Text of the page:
To a Lady who had asked for a Fairy Tale.
You thought it natural, my dear lady, to lay this command on me at the dance last night. We had parted, two months ago, in London, and we met, unexpectedly and to music, in this corner of the land where (they say) the piskies still keep. And certainly, when I led you out upon the balcony (that you might not see the new moon through glass and lose a lucky month), it was not hard to picture the Small People at their play on the turf and among the dim flower-beds below us. But, as a matter of fact, they are dead, these Small People. They were the long-lived but not immortal spirits of the folk who inhabited Cornwall many thousands of years back–far beyond Christ’s birth. They were “poor innocents,” not good enough for heaven yet too good for the eternal fires; and when they first came, were of ordinary stature. But after Christ’s birth they began to grow smaller and smaller, and at length turned into emmets and vanished from the earth.
The last I heard of them was a sad and serious little history, very different from the old legends. Part of it I was told by a hospital surgeon, of all people in the world. Part I learnt by looking at your beautiful gown last night, as you leant on the balcony-rail. You remember how heavy the dew was, and that I fetched a shawl for your shoulders. You did not wrap it so tightly round but that four marguerites in gold embroidery showed on the front of your bodice; and these come into the tale, the remainder of which I was taught this morning before breakfast, down among the cairns by the sea where the Small People’s Gardens still remain–sheltered spots of green, with here and there some ferns and cliff-pinks left. For me they are libraries where sometimes I read for a whole summer’s day; and with the help of the hospital surgeon, I bring you from them a story about your ball-gown which is perfectly true.
Twenty years ago–before the fairies had dwindled into ants, and when wayfarers were still used to turn their coats inside out, after nightfall, for fear of being “pisky-led”–there lived, down at the village, a girl who knew all the secrets of the Small People’s Gardens. Where you and I discover sea-pinks only, and hear only the wash of the waves, she would go on midsummer nights and find flowers of every colour spread, and hundreds of little lights moving among them, and fountains and waterfalls and swarms of small ladies and gentlemen, dressed in green and gold, walking and sporting among them, or reposing on the turf and telling stories to the most ravishing soft music. This was as much as she would relate; but it is certain that the piskies were friends of hers. For, in spite of her nightly wanderings, her housework was always well and cleanly done before other girls were dressed–the morning milk fresh in the dairy, the step sanded, the fire lit and the scalding-pans warming over it. And as for her needlework, it was a wonder.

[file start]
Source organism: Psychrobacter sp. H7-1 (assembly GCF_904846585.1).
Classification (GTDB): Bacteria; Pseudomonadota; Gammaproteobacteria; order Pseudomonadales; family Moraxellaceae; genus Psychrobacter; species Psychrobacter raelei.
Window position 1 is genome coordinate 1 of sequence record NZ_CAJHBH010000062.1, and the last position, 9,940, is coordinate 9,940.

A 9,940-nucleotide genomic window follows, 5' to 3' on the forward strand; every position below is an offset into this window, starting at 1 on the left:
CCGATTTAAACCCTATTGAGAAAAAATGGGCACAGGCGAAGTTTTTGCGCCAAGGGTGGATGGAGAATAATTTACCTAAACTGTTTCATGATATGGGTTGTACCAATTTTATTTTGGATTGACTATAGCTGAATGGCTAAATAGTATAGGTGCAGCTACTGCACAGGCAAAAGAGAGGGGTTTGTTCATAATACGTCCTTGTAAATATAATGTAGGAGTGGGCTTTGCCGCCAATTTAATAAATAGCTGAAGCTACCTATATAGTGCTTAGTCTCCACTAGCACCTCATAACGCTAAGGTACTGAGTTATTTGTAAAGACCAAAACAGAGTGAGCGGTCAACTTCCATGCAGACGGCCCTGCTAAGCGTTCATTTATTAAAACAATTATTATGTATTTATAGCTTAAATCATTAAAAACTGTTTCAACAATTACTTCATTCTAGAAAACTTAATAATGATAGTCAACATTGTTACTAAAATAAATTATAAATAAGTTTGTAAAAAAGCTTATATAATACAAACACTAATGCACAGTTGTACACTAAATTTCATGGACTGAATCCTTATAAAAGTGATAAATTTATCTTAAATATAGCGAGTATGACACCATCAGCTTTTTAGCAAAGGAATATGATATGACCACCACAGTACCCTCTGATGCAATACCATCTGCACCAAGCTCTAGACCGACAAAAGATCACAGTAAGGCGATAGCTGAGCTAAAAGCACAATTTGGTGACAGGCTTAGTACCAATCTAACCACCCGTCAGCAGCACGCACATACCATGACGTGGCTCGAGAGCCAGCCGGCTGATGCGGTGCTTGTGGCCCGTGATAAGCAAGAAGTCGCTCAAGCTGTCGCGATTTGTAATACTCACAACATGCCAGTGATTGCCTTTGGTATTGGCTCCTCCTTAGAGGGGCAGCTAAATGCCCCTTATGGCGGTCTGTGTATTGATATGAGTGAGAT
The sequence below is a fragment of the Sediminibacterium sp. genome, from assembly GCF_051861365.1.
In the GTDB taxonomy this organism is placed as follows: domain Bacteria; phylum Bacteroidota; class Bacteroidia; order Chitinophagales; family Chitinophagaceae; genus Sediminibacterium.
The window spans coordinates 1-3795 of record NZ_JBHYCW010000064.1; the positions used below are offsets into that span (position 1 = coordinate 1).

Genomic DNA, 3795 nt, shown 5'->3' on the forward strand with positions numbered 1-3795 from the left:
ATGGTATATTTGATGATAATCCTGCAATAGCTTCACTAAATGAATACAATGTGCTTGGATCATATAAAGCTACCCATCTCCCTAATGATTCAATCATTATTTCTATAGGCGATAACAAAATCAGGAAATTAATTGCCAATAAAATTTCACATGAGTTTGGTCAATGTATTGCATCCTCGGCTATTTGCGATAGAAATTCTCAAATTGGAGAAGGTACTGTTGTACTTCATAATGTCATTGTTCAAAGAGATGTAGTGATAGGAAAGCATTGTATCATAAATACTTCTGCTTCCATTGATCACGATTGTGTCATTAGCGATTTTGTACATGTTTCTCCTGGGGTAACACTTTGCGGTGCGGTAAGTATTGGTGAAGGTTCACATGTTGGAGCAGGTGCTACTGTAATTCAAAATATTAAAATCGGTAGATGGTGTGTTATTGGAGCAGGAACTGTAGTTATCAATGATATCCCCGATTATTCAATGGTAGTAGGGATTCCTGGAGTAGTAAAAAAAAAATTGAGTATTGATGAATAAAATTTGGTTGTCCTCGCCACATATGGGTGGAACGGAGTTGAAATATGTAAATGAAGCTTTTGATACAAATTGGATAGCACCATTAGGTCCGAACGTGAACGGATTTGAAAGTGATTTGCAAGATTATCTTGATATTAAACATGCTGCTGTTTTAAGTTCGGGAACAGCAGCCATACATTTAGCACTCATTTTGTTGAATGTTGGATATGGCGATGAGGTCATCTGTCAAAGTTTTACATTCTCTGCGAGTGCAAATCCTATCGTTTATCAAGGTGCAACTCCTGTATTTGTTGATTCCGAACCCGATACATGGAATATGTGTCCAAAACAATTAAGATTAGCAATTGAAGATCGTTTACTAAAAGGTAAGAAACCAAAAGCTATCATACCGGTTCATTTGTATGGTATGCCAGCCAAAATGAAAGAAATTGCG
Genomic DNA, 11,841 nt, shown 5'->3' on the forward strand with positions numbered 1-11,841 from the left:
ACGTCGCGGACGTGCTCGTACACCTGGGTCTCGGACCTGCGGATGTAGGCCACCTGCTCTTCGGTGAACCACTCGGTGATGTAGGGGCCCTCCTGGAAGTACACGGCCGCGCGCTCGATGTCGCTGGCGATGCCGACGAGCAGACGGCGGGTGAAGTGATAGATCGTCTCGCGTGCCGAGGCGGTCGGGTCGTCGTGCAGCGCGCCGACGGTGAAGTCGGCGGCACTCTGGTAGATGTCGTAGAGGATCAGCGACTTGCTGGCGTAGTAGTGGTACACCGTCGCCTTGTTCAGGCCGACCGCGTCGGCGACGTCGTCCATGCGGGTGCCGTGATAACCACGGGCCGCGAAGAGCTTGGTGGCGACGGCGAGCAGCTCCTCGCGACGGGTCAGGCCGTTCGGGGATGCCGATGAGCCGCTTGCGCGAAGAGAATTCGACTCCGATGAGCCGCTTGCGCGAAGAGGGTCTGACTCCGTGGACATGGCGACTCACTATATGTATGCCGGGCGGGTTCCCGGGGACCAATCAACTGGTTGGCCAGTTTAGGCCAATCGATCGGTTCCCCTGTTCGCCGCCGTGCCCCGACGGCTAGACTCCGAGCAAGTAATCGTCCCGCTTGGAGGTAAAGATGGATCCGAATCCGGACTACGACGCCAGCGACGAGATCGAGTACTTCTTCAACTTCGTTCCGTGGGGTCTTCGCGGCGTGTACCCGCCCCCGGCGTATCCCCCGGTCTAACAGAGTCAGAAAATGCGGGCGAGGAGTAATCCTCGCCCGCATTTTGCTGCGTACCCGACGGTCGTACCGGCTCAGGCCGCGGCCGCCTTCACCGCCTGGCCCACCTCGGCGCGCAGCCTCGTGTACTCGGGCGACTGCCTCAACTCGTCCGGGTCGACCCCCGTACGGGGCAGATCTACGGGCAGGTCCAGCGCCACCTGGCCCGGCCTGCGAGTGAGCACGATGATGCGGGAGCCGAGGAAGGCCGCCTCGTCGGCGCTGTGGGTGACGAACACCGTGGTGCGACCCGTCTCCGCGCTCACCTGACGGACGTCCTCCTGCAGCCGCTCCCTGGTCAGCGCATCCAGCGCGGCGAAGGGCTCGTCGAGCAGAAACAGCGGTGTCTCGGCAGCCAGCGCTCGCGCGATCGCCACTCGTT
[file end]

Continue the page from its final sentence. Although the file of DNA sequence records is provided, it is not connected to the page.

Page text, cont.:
Some said she was a changeling; others that she had found the four-leaved clover or the fairy ointment, and rubbed her eyes with it. But it was her own secret; for whenever the people tried to follow her to the “Gardens,” whir! whir! whir! buzzed in their ears, as if a flight of bees were passing, and every limb would feel as if stuck full of pins and pinched with tweezers, and they were rolled over and over, their tongues tied as if with cords, and at last, as soon as they could manage, they would pick themselves up, and hobble home for their lives.